[4]  Lobbezoo F, Ahlberg J, Glaros A G, Kato T, Koyano K, Lavigne G J, Winocur E. Bruxism defined and graded: an international consensus.Journal of Oral Rehabilitation, 2013: 40(1),
In article      View Article  PubMed
 
[5]  Shetty S, Pitti V, SatishBabu C L, Surendra Kumar G P, Deepthi B C. Bruxism: a literature review. Journal of Indian Prosthodontic Society 2012
In article      
 
[6]  Lobbezoo F, Naeije M. Bruxism is mainly regulated centrally, not peripherally. Journal of Oral Rehabilitation,2001: 28(12), 1085–1091.
In article      View Article  PubMed
 
[7]  Lobbezoo F, Lavigne G J, Tanguay R, Montplaisir J Y. The effect of catecholamine precursor L-dopa on sleep bruxism: a controlled clinical trial. Movement Disorders: Official Journal of the Movement Disorder Society, 1997a: 12(1).
In article      View Article  PubMed
 
[8]  Lobbezoo F, Soucy J P, Montplaisir J Y, Lavigne G J. Striatal D2 Receptor Binding in Sleep Bruxism: A Controlled Study with Iodine-123-Iodobenzamide and Single-photon-emission Computed Tomography. Journal of Dental Research, 1996:75(10), 1804-1810.
In article      View Article  PubMed
 
[9]  Lobbezoo F, Naeije M. Bruxism is mainly regulated centrally, not peripherally. Journal of Oral Rehabilitation, 2001: 28(12), 1085-1091.
In article      View Article  PubMed
 
[10]  Martynowicz H, Smardz J, Michalek-Zrabkowska1 M, Gac P, Poreba R, Wojakowska A, Mazur G, Wieckiewicz M.Evaluation of Relationship Between Sleep Bruxism and Headache Impact Test-6 (HIT-6) Scores: A Polysomnographic Study. Front. Neurol. 2019: 10: 487.
In article      View Article  PubMed
 
[11]  Headache Classification Committee of the International Headache Society(IHS). The International Classification of Headache Disorders, 3rd edition (betaversion). Cephalalgia. (2013) 33: 629-808.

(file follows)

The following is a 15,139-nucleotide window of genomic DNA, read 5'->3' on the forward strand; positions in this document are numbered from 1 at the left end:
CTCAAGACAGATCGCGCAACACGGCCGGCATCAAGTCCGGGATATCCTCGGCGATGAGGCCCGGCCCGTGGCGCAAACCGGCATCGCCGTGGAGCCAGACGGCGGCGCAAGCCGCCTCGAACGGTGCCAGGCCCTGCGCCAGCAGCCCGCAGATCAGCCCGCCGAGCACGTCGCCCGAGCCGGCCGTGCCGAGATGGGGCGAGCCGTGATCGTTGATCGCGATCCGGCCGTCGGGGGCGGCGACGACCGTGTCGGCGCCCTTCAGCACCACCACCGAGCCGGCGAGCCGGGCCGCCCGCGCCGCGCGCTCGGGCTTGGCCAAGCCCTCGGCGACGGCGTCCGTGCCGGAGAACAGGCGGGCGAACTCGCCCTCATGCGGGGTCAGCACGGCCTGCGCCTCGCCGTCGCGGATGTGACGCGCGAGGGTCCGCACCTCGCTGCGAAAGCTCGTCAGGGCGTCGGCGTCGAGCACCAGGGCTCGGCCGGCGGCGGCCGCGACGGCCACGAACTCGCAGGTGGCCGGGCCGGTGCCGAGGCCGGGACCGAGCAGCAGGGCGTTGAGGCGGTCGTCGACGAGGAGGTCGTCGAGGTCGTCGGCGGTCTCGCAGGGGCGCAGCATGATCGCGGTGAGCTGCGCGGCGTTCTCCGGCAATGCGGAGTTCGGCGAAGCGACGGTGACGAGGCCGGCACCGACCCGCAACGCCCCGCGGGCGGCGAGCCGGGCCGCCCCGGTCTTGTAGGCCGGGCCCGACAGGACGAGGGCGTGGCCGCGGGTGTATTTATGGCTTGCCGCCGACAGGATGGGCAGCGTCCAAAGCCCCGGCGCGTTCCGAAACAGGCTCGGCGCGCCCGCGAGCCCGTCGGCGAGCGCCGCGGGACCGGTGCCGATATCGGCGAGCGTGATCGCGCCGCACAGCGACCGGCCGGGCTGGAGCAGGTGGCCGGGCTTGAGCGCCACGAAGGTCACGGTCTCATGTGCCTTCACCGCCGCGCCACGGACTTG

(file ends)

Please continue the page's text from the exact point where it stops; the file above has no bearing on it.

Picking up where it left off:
In article      View Article  PubMed
 
[12]  Stark CD, Stark RJ. Sleep and chronic daily headache. Curr Pain Headache Rep. 2015: 19:468.
In article      View Article  PubMed
 
[13]  Wang J, Huang Q, Li N, Tan G, Chen L, Zhou J. Triggers of migraine and tension-type headache in China: a clinic-based survey. Eur J Neurol. 2013:20: 689-96.
In article      View Article  PubMed
 
[14]  Demjaha1 G, Kapusevska B, Pejkovska-Shahpaska B.Bruxism Unconscious Oral Habit in Everyday Life.Maced J Med Sci. 2019 Mar 15; 7(5):876-881.
In article      View Article  PubMed
 
[15]  Houle TT, Butschek RA, Turner DP, Smitherman TA, Rains JC, Penzien DB. Stress and sleep duration predict headache severity in chronic headache sufferers. Pain. 2012: 153: 2432-40.
In article      View Article  PubMed
 
[16]  . Morais A, Gil D.Tinnitus in individuals without hearing loss and its relationship with temporomandibulardysfunctionBraz J Otorhinolaryngol. 2012:78. 59-65.
In article      View Article  PubMed
 
[17]  Hilgenberg P, Saldanha A, Cunha C, Rubo J, Conti P. Temporomandibular disorders, otologic symptoms and depression levels in tinnitus patients. J Oral Rehabil, 2012: 39, 239-244.
In article      View Article  PubMed
 
[18]  Calderon P, Hilgenberg P, Rossetti L, LaurentiJ,.ContiP.Influence of tinnitus on pain severity and quality of life in patients with temporomandibular disorders J Appl Oral Sci, 2012: 20, 170-173.
In article      View Article  PubMed
 
[19]  Fernandes G,. Franco A,. Siqueira J, Gonçalves D, Camparis C, Sleep bruxism increases the risk for painful temporomandibular disorder, depression and non-specific physical symptoms. J Oral Rehabil, 2012: 39, 538-544.
In article      View Article  PubMed
 
[20]  Camparis C, Formigoni G, Teixeira M, de SiqueiraJ.Clinical evaluation of tinnitus in patients with sleep bruxism: prevalence and characteristics. J Oral Rehabil, 2005: 32. 808-814.
In article      View Article  PubMed
 
[21]  Ramírez L, Ballesteros L, Sandoval G. Otological symptoms among patients with temporomandibular joint disorders. Rev Med Chil, 2007: 135, 1582-1590.
In article      
 
[22]  Winocur E, Uziel N, Lisha T, Goldsmith C, Eli I. Self‐reported bruxism associations with perceived stress, motivation for control, dental anxiety and gagging. J Oral Rehabil. 2011; 38: 3‐11.
In article      View Article  PubMed
 
[23]  Wetselaar P, Vermaire E,Lobbezzo F and Schuller A. The prevalence of awake bruxsim and sleep bruxsim in the Dutch adult population.J Oral Rehabil 2019,1-7.
In article      View Article  PubMed
 
[24]  Negra J., lobbezoo F, Faria P, Lombardo L, Sicliani G, Stellini E and Manfredini D. Relationship of self-reported sleep bruxsim and awake bruxsim with chronotype profiles in Italian dental students. CRANIO, 2018; January 1-6.